The person you decide to become, exhibiting the qualities that kind of person would naturally have, will tend to consistently act according to those character values in every situation (automatically challenging their old thinking as they encounter their own entrenched beliefs). This is far more effective than picking off one challenging “to do” at a time.

PS- absolutely love this thread idea! Hope you get plenty of responses.
 
#3
I don't know if this would count as a life philosophy, but I've spent some time thinking about the true meaning of life. For everyone and anyone.

As I go about my days, in the back of my mind I sometimes think about this question. Thoughts roam left and right, trying to piece together an answer that makes sense, or at least somewhat of sense. These are ideas I've proposed on a very large scale:

"To continue to reproduce and keep humanity alive forever!"

"To eventually have the technology to expand our race into the stars and beyond the solar system!"

(Or a combination of both!)

But I disagree with these. Because it's not a universally accepted meaning to life, as in some people will disagree, and that's okay. On a smaller scale, I've thought of:

"To get good grades to get a well-paying job in the future!"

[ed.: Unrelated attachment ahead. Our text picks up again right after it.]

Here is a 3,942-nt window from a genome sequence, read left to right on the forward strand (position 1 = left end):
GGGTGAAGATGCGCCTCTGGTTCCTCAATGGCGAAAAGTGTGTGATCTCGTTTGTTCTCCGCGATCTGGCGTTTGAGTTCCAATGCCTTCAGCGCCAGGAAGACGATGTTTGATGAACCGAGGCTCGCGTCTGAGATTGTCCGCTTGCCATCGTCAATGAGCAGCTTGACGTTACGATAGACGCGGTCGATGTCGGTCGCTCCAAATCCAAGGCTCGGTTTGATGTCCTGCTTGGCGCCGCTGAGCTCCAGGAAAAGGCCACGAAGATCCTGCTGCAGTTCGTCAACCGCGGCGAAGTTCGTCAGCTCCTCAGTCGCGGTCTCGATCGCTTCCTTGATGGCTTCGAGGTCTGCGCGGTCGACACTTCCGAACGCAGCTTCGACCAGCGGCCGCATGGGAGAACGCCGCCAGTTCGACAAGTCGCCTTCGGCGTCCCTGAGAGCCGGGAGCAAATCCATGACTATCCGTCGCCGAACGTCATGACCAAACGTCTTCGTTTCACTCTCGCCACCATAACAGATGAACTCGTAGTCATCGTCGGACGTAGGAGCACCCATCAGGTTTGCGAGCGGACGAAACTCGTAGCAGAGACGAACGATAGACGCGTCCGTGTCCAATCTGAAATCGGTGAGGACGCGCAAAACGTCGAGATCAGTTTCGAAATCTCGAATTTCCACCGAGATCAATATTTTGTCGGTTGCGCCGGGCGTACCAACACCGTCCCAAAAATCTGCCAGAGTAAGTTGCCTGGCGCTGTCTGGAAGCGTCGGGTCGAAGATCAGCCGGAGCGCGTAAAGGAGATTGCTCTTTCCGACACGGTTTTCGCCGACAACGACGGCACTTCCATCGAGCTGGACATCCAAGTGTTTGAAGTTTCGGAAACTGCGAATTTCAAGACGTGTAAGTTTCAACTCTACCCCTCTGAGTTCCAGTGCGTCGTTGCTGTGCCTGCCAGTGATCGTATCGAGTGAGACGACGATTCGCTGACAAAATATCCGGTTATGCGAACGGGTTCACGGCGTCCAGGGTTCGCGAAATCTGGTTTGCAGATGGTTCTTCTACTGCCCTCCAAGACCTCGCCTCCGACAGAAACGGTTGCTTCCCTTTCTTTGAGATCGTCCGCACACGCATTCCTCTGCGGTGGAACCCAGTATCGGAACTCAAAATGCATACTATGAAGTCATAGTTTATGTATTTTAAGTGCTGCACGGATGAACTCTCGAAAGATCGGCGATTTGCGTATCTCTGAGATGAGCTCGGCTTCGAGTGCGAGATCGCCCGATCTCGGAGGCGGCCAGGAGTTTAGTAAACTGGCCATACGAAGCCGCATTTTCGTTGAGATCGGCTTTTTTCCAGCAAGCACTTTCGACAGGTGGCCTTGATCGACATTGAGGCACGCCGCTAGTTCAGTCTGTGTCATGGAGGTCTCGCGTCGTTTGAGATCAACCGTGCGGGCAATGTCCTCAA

"To work my way to get a house in the future and live with a family of four!"

But these are even less universally accepted, and even I don't agree with these.

After some time, I eventually came to the conclusion that there is NO meaning to life. There's no pre-defined setting on what the point to life is. The individual thenself must create a purpose in life for only themselves. The meaning of life that I would like to stand by will be different from yours, and different from your parents, your friends, their friends, their families, etc.
 

Walker

Admin-a-monkey
Staff member
ADMIN
SF Social Media
SF Supporter
#4
I don't have time - literally - to answer this right now so I'm commenting to get alerts! I know, terrible. I wanna come back to it though.